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back to article Networked radar barrage balloons pass milestone

US-based weapons globocorp Raytheon was pleased yesterday to announce a successful Critical Design Review for its planned flotilla of cruise-missile-busting network spyeye barrage balloons. Raytheon prefer to call the digital blimp barrier system JLENS, for Joint Land attack cruise missile defense Elevated Netted Sensor system. …

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Anonymous Coward

Just pop the balloons

nuff said.

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Jon

I AM HERE

Why no just design them to look like large flashing arrors with "I am Here" painted on. It's very nice of the americans to show enermy forces, sorry insurgents, exactly were to deploy a suicide lorry or similar.

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Bronze badge
Unhappy

@ AC 11:30

Not as easy as you might think - apparently in WW1 even several passes with machine guns to hydrogen-filled airships only caused some small (although presumably worrying) leaks; it wasn't until fighters were loaded with phosphorus ammunition that they were able to shoot them down quickly.

More recently, the Canadian air force tried to shoot down a weather balloon:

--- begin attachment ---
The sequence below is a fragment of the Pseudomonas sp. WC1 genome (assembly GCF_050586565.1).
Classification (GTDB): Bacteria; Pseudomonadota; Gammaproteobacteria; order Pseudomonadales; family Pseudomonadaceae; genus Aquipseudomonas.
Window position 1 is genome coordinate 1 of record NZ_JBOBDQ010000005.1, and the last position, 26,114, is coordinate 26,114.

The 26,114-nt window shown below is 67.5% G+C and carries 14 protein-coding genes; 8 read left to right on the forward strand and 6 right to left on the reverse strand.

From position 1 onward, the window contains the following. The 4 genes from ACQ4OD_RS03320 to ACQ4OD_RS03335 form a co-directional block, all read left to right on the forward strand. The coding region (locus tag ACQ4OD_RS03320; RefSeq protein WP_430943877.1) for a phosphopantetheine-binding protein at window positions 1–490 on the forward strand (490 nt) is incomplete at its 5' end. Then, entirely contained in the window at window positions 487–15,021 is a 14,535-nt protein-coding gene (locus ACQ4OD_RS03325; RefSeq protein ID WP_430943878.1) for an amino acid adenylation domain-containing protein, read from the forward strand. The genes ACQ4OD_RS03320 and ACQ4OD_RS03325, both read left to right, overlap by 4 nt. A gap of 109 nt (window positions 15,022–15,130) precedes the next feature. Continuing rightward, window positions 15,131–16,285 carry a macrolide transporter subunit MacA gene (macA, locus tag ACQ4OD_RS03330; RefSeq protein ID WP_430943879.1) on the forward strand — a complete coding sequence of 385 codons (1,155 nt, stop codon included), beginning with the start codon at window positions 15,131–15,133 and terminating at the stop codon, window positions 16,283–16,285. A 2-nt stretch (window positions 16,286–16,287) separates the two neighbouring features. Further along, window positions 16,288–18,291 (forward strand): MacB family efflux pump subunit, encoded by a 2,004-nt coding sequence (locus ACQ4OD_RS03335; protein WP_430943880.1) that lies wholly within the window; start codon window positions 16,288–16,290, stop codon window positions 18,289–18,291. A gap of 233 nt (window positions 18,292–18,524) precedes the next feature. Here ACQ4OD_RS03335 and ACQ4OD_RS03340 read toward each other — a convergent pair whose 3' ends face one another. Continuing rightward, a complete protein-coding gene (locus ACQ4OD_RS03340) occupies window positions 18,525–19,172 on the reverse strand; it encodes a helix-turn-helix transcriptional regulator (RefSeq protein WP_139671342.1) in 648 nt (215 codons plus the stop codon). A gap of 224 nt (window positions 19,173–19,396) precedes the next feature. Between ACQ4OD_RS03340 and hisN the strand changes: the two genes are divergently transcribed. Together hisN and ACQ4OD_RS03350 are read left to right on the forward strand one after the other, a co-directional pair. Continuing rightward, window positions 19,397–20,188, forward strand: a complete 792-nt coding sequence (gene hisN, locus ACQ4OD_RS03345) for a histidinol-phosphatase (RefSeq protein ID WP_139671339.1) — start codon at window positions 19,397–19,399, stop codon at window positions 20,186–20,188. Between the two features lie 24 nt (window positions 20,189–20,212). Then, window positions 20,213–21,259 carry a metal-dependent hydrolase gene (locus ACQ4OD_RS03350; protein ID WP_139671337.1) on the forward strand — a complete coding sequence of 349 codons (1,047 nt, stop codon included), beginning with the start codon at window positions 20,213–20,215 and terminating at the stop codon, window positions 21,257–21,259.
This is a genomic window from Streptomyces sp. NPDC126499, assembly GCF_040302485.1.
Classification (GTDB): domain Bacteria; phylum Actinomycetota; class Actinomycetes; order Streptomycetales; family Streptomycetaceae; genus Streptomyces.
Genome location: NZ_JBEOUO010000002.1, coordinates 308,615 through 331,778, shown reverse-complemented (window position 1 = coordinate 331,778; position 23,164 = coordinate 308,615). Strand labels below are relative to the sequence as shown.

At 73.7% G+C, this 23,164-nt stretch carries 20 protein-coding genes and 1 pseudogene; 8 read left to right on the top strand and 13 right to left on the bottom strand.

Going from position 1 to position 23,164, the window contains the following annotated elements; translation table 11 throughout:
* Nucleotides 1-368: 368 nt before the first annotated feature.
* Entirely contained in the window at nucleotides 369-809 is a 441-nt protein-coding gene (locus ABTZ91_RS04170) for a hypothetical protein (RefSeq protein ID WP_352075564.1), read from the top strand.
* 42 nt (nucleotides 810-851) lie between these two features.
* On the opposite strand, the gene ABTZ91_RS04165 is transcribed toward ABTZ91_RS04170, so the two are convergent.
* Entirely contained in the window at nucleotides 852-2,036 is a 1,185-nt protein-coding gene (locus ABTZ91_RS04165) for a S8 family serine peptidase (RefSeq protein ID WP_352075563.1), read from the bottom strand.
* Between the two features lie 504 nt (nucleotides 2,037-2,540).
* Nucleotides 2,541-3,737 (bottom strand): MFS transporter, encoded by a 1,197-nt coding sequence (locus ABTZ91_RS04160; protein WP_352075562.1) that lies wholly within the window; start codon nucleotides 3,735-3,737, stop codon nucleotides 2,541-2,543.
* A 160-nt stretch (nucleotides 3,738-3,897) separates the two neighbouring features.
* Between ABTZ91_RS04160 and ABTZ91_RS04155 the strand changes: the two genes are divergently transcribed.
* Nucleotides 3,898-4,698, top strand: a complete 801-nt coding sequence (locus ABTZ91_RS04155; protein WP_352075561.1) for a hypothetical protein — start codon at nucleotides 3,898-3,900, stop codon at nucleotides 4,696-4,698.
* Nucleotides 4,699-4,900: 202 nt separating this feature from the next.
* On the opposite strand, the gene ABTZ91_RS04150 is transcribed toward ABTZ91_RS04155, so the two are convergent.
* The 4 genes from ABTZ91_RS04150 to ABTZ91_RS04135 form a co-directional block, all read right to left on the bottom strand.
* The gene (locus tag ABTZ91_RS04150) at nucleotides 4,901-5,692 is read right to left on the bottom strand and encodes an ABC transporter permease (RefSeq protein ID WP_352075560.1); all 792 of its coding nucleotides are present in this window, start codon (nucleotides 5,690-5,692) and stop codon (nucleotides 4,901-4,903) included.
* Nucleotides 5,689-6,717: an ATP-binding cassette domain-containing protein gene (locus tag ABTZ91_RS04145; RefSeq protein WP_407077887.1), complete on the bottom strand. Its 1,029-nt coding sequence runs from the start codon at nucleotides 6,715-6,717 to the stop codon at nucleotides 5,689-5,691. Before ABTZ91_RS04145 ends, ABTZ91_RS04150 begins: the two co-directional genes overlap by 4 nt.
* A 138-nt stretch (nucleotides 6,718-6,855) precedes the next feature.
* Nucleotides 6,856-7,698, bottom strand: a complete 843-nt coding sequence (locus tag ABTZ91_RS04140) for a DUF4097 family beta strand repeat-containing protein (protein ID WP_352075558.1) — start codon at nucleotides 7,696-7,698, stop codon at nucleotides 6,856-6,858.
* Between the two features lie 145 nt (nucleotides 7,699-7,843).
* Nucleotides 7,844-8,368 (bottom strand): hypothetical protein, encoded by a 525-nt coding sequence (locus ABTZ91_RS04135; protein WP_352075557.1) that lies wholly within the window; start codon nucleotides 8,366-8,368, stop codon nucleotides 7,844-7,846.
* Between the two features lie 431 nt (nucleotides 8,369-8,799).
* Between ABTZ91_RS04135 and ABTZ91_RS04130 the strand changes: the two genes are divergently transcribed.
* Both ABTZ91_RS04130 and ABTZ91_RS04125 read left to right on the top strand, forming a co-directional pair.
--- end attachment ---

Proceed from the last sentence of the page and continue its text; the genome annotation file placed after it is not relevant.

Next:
http://news.bbc.co.uk/1/hi/world/americas/160598.stm

They don't "pop".

(icon for machine-gunned-and-unhappy-but-still-floating balloon)

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Gold badge

Not "Barrage Balloons".

A Barrage Balloon is one used as part of an air defence system comprising many balloons tethered with cables, ideally arranged in such a manner as to make it impossible to fly a straight course without hitting a cable somewhere along the line (a "balloon barrage" funnily enough). WWII vintage.

These are reconnaissance balloons, which have been in use since 1794, when Napoleon used them against the Austrians. The only difference being that these have an electronic sensor pack rather than a couple of blokes in a basket with a telescope and a megaphone.

As for popping the balloons, this was the strategy adopted in WWI. Fighter aircraft would go up equipped with incendiary bullets (and a letter stating that they were officially balloon strafing as incendiaries were banned for other purposes) to knock 'em down prior to a "push". This was considered suicidal, as not only were they generally ringed with anti-aircraft guns there was also a nasty habit of putting up fakes with dummies and a half ton of HE in the basket to be detonated when enemy aircraft got close enough.

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Thumb Up

Why only 30 days?

If they're tethered, couldn't they be powered using the tether?

In fact, how about having them lifted by hydrogen- which would be fuel celled / burnt off to provide power for the kit AND provide a constantly replenished source of lift gas. With a few days of low-power "broken tether" mode to help after a "first strike"?

Anyway, sounds like a nice low-tech relatively-low-cost (compared to satellites, AWACs, etc) solution to a problem.

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Dead Vulture

Recipe

1- pop the ballon

2-retrive the apparatus

3-Hack the device

4-Jam the hell out of the system

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blue sky thought

Even in face of a specific terrorist threat, I suppose it's not feasible for these blimps to be tethered as an aircraft deterrent in themselves? Or (even wilder) drop down weighted monofilament netting beneath two or more when a threat is detected?